For reasons too numerous to list here, I have been interested in understanding risks associated with high-impact weather. One particular interest of late is the debate between weather enthusiasts regarding the risk posed by tornadoes in the plains to the risk posed by tornadoes in the southeast United States. Typical arguments of risk revolve around who has the greatest number of tornadoes, which would seem relatively unambiguous. However, because of the relative rarity of tornadoes, even this is rife with controversy. Additionally, people tend to associate tornado risk/exposure based upon the ill-defined “tornado season” of the even more nebulous “Tornado Alley”.

Previously, Dr. Harold Brooks of the National Severe Storms Laboratory, put together time series of the annual cycles of tornado, wind, and hail probability. These time series were constructed using data from 1980-1999 and provided insight into the yearly cycle of severe convective hazards at individual locations. This allowed for assessing the risk/exposure to various convective hazards based on the actual climatology of a given area, rather than relying on the gross statistics of “Tornado Alley”. Unfortunately, Dr. Brooks’ data had not been updated to account for the additional decade of tornado data and thus was removed from the NSSL website. Updating this information has long been on my wish list; this week I decided to cross it off my wish list.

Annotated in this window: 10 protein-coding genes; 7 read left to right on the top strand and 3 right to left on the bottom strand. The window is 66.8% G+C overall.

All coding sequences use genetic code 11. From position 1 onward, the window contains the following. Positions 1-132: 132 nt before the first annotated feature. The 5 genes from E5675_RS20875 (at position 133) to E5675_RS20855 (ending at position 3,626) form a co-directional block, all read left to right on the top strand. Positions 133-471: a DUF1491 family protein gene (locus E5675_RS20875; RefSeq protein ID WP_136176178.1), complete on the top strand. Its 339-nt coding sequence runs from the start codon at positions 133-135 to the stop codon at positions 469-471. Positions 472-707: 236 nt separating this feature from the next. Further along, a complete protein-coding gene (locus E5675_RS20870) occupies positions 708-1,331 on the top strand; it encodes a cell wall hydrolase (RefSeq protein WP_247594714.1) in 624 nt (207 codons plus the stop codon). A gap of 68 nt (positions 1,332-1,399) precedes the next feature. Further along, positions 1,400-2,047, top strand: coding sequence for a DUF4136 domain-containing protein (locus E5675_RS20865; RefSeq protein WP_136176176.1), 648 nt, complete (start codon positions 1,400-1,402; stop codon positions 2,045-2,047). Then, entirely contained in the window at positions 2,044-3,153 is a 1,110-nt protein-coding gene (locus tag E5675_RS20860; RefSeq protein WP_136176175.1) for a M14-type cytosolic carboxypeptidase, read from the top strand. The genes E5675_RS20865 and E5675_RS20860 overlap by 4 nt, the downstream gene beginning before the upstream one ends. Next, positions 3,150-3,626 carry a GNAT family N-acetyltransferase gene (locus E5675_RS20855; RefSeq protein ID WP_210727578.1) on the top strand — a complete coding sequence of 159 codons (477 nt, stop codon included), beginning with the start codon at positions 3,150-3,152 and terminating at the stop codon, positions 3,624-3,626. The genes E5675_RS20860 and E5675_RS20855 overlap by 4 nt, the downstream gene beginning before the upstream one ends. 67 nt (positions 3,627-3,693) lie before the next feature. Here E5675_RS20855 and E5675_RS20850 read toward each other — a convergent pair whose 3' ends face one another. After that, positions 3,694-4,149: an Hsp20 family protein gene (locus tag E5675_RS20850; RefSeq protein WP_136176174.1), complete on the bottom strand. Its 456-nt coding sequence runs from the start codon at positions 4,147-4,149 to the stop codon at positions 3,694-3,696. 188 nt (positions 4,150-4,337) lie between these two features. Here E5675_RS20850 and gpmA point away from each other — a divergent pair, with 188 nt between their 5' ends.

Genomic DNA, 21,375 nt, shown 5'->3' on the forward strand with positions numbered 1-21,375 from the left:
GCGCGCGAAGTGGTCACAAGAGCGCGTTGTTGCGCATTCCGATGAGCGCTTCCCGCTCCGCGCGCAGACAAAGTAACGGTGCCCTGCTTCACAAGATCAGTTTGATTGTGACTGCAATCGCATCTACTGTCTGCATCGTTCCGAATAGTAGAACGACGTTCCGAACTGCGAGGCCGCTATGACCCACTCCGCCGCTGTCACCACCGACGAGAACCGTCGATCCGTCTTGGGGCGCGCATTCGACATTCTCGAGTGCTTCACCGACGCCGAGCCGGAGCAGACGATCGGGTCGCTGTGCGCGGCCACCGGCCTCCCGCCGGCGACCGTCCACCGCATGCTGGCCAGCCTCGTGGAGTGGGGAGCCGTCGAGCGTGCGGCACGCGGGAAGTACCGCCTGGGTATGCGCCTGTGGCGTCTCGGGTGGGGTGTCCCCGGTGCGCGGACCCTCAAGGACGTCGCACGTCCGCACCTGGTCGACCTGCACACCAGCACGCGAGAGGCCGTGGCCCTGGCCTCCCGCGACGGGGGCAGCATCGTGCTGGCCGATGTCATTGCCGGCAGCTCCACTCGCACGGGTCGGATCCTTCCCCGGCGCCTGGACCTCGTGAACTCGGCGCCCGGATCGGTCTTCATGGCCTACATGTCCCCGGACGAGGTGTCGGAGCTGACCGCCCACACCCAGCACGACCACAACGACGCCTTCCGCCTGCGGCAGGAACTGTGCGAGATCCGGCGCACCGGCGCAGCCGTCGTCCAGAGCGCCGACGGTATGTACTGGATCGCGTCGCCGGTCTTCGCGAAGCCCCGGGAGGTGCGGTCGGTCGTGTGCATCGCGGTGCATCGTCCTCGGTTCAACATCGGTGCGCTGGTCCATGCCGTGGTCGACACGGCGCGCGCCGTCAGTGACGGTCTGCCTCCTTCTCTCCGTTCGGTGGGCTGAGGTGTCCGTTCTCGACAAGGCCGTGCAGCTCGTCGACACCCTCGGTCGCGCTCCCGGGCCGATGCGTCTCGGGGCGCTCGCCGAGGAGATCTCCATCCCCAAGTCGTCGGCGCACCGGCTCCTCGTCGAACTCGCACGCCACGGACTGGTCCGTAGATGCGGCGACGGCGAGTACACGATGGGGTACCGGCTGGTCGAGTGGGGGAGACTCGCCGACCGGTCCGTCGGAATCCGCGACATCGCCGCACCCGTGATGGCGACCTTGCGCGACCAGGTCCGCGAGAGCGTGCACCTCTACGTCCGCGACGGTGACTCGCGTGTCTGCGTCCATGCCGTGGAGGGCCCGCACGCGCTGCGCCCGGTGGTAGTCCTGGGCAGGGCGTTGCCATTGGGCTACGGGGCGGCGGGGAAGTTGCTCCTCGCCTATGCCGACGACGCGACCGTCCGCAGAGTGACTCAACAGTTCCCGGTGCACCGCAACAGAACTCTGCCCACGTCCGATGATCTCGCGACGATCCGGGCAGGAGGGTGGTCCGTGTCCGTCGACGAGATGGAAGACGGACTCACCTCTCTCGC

(Note: Dr. Brooks has since informed me that the data were removed, not because they had not been updated, but because the software broke.)

The annual cycle of at least one tornado occurring the United States shows a pronounced peak in the summer months. It is my guess that “tornado season” refers to this significant uptick in US tornado probabilities, meaning we can define “tornado season” as the time period of relatively enhanced tornado probabilities. I suspect that a vast majority of people throughout the United States assume that their individual risk follows a somewhat similar distribution, albeit with smaller probabilities. Unfortunately, this is not the case. Here are the annual cycles of the probability of a tornado developing within 25 miles of a point for a smattering of locations throughout the United States that all have roughly the same overall tornado exposure:

Plains Locations

Southeast Locations

As you can see, not every location has a single peak probability in the late spring into early summer. So called “tornado season” varies from location to location, even though the yearly risk/exposure (area under the green curve) are similar. The annual cycles are sorted into two groups to illustrate that the annual cycles for locations in the plains are different from those in the southeast. In the plains, the annual cycles have one predominant peak probability (which roughly corresponds with the US peak probability), indicating a well-defined “tornado season”. In the southeast there are multiple peaks — albeit each one smaller than those seen in the plains — but the off-peak probabilities are typically greater than the off-peak probabilities in the plains.

So what does this all mean? One’s climatological exposure to tornadoes is geographically-dependent. Another way to say this: “Tornado season” in the southeast US is fundamentally different than “tornado season” in the plains. Persons located in the plains have a greater risk of a tornado developing within 25 miles of their location in the spring than they do any other time of the year. Persons located in the southeast have a relative small increase in probability in the spring/summer, but must be on guard all year as the climatological probability of a tornado never really approaches 0.